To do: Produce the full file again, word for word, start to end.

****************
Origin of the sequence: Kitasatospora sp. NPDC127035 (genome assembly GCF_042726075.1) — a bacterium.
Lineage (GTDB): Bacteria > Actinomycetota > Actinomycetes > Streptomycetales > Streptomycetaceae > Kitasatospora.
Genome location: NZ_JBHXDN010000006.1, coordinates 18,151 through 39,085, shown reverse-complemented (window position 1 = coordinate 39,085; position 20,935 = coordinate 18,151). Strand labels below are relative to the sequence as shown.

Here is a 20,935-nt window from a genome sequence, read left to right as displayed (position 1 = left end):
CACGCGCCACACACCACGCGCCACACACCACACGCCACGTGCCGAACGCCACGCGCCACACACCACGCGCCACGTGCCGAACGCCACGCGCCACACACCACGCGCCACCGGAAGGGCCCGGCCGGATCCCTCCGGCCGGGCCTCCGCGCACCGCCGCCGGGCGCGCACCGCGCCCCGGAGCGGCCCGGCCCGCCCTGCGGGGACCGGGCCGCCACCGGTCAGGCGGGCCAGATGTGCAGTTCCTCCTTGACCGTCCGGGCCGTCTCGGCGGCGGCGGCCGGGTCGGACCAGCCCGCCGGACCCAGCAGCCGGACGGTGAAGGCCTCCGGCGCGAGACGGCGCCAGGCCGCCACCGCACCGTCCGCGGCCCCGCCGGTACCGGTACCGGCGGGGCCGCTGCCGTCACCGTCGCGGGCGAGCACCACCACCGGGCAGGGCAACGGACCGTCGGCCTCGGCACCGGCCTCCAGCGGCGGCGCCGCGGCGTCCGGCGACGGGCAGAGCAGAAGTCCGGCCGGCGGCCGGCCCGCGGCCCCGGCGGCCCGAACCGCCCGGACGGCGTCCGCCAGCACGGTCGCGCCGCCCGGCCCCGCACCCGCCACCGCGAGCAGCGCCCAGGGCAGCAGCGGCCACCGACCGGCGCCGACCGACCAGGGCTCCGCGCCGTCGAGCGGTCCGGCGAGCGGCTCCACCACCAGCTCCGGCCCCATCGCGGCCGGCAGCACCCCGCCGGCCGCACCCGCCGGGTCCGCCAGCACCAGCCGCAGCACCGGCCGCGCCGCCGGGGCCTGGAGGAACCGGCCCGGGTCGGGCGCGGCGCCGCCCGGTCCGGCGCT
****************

Origin of the sequence: Kitasatospora sp. NPDC127035 (genome assembly GCF_042726075.1) — a bacterium.
Lineage (GTDB): Bacteria > Actinomycetota > Actinomycetes > Streptomycetales > Streptomycetaceae > Kitasatospora.
Genome location: NZ_JBHXDN010000006.1, coordinates 18,151 through 39,085, shown reverse-complemented (window position 1 = coordinate 39,085; position 20,935 = coordinate 18,151). Strand labels below are relative to the sequence as shown.

Here is a 20,935-nt window from a genome sequence, read left to right as displayed (position 1 = left end):
CACGCGCCACACACCACGCGCCACACACCACACGCCACGTGCCGAACGCCACGCGCCACACACCACGCGCCACGTGCCGAACGCCACGCGCCACACACCACGCGCCACCGGAAGGGCCCGGCCGGATCCCTCCGGCCGGGCCTCCGCGCACCGCCGCCGGGCGCGCACCGCGCCCCGGAGCGGCCCGGCCCGCCCTGCGGGGACCGGGCCGCCACCGGTCAGGCGGGCCAGATGTGCAGTTCCTCCTTGACCGTCCGGGCCGTCTCGGCGGCGGCGGCCGGGTCGGACCAGCCCGCCGGACCCAGCAGCCGGACGGTGAAGGCCTCCGGCGCGAGACGGCGCCAGGCCGCCACCGCACCGTCCGCGGCCCCGCCGGTACCGGTACCGGCGGGGCCGCTGCCGTCACCGTCGCGGGCGAGCACCACCACCGGGCAGGGCAACGGACCGTCGGCCTCGGCACCGGCCTCCAGCGGCGGCGCCGCGGCGTCCGGCGACGGGCAGAGCAGAAGTCCGGCCGGCGGCCGGCCCGCGGCCCCGGCGGCCCGAACCGCCCGGACGGCGTCCGCCAGCACGGTCGCGCCGCCCGGCCCCGCACCCGCCACCGCGAGCAGCGCCCAGGGCAGCAGCGGCCACCGACCGGCGCCGACCGACCAGGGCTCCGCGCCGTCGAGCGGTCCGGCGAGCGGCTCCACCACCAGCTCCGGCCCCATCGCGGCCGGCAGCACCCCGCCGGCCGCACCCGCCGGGTCCGCCAGCACCAGCCGCAGCACCGGCCGCGCCGCCGGGGCCTGGAGGAACCGGCCCGGGTCGGGCGCGGCGCCGCCCGGTCCGGCGCT